1:1 magazine ran a cover article not long ago titled If You Want Loyalty, Get A Dog (the site tells me the article is no longer available), and now, in my inbox, comes an article from a company called Vox that poses the question “Is customer loyalty a thing of the past?”and claims that “old business tactics don’t work on today’s savvy customers.” The article goes on to say:
Today’s customers don’t hesitate to switch where they do business if they feel their expectations aren’t being met. In fact a recent survey conducted by Thunderhead, found that 61% of insurance, and 63% of banking customers polled planned to switch providers during the next year. The reasons? 76% want more personalized options when it comes to how providers communicate with them.”
My take: First off, no where near 63% of banking customers are going to switch providers during the next year. Second, among those that actually do switch, the desire for “more personalized options when it comes to how my bank communicates with me” is not going to be at the top of the list of reasons why they left.
There’s no shortage of articles and blog posts proclaiming the death of customer loyalty. While it may very well be true that “today’s customers don’t hesitate to switch” and that people want “more personalized options,” these articles rarely explain why.
The reason, in my opinion, is impacted by — but not caused by — the Internet. No, the root cause of this goes back well before the advent of the Internet, and social media, and all the other so-called “disruptive” technologies that some people like to rant about.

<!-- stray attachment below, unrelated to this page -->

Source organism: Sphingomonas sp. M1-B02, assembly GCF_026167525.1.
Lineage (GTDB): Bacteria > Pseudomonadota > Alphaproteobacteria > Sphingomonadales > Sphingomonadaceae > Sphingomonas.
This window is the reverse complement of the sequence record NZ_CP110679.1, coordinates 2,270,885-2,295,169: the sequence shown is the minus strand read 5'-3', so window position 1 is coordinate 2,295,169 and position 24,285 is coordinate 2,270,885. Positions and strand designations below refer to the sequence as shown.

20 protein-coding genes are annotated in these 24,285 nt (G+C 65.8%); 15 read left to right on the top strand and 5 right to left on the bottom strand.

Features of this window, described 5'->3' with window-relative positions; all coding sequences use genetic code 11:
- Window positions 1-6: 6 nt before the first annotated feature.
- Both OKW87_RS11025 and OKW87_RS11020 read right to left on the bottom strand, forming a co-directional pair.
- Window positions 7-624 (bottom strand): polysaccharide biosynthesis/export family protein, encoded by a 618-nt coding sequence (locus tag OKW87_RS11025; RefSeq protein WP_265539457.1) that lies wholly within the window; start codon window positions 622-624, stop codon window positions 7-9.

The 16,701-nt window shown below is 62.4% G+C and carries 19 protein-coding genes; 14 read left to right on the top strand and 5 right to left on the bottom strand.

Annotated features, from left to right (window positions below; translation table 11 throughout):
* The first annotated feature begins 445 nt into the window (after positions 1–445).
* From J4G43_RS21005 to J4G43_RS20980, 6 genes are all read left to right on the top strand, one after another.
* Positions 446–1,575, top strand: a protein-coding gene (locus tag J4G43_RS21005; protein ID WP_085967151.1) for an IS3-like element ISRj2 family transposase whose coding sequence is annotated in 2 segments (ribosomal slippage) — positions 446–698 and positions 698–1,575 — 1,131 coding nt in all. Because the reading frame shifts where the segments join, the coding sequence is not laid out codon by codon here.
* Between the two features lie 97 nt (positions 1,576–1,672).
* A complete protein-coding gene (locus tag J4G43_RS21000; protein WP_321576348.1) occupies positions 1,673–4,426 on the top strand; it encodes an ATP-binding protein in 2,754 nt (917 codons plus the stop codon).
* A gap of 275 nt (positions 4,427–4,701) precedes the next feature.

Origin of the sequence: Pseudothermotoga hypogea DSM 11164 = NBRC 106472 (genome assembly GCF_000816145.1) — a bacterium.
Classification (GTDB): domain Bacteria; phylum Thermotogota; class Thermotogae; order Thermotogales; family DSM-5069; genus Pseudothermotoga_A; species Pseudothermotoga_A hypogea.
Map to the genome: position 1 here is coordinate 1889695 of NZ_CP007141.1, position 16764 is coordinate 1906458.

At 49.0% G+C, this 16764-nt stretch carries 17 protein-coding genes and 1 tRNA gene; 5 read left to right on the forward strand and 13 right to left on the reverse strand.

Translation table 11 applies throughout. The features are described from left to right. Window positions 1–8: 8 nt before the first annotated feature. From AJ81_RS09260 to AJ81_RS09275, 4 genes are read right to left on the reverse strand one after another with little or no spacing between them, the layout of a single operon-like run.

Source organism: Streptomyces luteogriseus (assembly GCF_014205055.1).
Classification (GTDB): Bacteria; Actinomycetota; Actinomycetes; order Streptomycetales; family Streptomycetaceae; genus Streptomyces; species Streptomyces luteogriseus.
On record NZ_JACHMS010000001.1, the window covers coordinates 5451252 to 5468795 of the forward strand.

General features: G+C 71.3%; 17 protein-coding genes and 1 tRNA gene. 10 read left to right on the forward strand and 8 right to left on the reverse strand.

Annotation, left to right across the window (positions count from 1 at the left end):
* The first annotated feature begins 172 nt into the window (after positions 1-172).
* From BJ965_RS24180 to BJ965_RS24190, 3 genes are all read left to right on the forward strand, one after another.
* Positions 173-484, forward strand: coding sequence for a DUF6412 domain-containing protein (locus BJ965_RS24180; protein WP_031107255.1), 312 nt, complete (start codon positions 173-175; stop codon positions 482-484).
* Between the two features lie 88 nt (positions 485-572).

Instead, the reason is rooted more in societal changes and globalization. As we’ve become a more affluent and highly educated society, we’ve had an increasing desire to have more control over our lives. It’s an insult to our intelligence to think that we can’t make decisions for ourselves and that someone else has to tell us what products and services to use. Globalization, however, has had a negating impact on that feeling. As news from around the world reaches us daily, hourly, and now on the minute, we’ve increasingly felt that things are happening so fast that we’re losing control of what goes on around us.
Switching providers — whether it’s banks or firms from other industries — is an act of independence. We switch because we can. We switch to make a statement. We switch to demonstrate that WE are control of our lives and our business relationships.
While having the ability to “personalize communication options” is a demonstration of personal control of the relationship, let’s get real here — in the scheme of things, it’s simply not that important. Despite all the market research that purports to show a decline in customer loyalty there are still plenty of examples of firms with fiercely loyal customers. Do they all allow “personalized communication options”? Doubtful.
Successful firms approach customer relationships as just that — relationships. A two-way street. It goes far beyond “customization” and “personalization”.